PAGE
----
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Salient. An Organ of Student Opinion at Victoria College, Wellington, N.Z. Vol. 10, No. 12. August 20, 1947



What is to be done? Above all, we must co-ordinate our industries, and use them to the greatest advantage. Traditional economic incentives are not sufficient to ensure that we get first things first. Only comprehensive and realistic planning of production can do this. We need at present, for example, large quantities of mining machinery, electric generators and railway trucks, just as during the-war we needed tanks, guns and aircraft. These goods can, and should, be made by such organisations as the Royal Ordinance Factories, whose vast, modern, excellently equipped machine shops are working short time, or by Rolls Royce, whose skilled workers are wasted on luxury goods destined chiefly for the Home market. It will be necessary to redistribute labour, by means of wage incentives, or for example, denying paper to football pools to release thousands of women for the cotton industry. It will be necessary, perhaps, to allow payment by results in the building industry, to increase the production rate.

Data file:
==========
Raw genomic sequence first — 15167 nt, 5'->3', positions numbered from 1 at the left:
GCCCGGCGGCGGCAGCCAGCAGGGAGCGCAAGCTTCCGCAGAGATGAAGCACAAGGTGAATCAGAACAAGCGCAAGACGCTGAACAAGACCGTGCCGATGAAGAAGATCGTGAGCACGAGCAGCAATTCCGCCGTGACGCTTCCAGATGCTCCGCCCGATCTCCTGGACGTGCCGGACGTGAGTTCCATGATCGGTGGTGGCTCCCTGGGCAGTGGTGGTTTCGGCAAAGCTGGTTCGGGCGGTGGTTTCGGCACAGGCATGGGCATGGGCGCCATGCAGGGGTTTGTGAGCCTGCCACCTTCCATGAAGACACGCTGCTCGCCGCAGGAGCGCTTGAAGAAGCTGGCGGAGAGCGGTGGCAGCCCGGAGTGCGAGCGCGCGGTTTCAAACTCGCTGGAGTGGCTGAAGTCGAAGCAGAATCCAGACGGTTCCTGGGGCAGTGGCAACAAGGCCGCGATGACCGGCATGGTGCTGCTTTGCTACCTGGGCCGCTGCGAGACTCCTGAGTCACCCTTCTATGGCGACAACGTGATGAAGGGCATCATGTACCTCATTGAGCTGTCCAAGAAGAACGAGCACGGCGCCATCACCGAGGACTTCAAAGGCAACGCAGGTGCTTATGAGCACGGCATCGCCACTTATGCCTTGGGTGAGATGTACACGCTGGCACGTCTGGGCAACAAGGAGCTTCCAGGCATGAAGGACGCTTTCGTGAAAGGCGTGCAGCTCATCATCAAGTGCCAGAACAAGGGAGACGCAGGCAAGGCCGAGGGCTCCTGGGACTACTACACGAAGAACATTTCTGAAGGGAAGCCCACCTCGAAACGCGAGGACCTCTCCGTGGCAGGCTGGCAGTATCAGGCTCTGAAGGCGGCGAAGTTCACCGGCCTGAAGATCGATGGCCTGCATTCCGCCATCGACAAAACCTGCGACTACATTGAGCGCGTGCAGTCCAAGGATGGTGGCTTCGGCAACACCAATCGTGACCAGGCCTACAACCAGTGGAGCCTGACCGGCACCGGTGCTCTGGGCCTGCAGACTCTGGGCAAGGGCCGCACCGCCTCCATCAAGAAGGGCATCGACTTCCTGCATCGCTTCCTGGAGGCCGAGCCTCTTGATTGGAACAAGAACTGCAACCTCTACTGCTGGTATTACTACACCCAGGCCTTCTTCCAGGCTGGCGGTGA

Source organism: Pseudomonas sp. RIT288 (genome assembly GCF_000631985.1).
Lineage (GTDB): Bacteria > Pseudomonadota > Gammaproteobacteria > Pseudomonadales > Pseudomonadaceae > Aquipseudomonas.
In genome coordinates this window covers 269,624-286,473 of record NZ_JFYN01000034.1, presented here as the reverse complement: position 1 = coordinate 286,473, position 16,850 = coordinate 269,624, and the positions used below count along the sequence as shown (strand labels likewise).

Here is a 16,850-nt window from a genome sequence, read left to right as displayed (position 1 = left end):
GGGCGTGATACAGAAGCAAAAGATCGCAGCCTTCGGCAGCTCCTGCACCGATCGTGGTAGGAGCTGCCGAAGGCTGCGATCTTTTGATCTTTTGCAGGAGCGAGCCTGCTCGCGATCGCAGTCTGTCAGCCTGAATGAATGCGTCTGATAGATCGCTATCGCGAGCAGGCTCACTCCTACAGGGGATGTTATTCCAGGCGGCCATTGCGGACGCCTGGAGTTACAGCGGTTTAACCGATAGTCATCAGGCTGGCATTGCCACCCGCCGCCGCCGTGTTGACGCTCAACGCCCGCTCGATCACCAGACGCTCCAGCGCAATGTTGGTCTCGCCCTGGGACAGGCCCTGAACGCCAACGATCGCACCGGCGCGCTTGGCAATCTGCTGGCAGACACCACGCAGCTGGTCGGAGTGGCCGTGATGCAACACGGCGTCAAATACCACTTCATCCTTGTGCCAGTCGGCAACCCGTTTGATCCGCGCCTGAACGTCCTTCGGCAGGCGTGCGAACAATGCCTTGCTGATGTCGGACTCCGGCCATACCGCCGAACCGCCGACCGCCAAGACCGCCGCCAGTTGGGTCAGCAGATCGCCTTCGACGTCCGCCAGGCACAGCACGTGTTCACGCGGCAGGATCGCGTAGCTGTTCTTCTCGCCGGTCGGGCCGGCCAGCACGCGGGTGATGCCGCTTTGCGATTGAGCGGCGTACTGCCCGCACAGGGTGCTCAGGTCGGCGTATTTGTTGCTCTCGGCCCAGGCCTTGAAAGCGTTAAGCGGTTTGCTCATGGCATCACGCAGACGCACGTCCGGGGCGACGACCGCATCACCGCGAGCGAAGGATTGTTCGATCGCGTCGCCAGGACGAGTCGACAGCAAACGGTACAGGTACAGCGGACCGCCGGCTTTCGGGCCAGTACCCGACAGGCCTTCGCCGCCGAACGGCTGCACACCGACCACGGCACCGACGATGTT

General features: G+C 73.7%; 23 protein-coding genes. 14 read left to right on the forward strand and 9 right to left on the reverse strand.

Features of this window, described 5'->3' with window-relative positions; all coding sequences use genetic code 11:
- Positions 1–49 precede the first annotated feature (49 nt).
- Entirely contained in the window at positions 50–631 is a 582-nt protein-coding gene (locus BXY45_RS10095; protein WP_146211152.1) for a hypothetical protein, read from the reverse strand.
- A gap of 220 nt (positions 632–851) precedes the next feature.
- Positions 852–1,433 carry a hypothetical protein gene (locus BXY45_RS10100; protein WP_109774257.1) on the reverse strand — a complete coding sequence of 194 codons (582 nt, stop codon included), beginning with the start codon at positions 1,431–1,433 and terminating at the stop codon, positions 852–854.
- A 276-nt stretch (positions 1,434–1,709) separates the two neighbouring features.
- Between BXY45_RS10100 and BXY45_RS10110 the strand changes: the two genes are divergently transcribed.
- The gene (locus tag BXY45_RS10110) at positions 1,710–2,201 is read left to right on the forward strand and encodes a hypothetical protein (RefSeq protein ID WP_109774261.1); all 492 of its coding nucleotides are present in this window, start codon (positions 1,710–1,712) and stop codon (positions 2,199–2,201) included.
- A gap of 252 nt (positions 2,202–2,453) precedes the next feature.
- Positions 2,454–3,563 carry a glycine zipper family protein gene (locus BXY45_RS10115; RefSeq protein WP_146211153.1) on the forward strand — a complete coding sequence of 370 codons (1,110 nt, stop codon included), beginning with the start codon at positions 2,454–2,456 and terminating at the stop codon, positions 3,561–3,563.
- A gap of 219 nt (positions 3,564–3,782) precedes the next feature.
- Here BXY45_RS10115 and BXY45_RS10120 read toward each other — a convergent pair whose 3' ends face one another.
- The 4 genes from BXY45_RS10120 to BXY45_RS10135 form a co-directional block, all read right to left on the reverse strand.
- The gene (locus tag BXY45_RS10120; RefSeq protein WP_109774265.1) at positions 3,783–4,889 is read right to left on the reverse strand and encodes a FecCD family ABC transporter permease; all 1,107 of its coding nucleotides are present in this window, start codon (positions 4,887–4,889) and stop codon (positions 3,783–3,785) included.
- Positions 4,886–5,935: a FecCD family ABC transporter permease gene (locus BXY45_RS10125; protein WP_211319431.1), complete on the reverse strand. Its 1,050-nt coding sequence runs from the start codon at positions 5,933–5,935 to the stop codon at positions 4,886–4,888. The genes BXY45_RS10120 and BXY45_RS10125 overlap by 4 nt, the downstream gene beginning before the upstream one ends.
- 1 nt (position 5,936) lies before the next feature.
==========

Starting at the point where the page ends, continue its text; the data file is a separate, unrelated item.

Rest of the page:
Above all, it will be necessary to make drastic cuts in the armed forces and military expenditure. Britain is a debtor nation, and her show of military might is an extravagant bluff. We cannot defend this island, let alone the Middle and Near East, Let Americans and Russians play the war game. We have nothing to gain and everything is being lost. Only the most naive arguments or national prestige can justify our losing the productive power of a million of our best workers.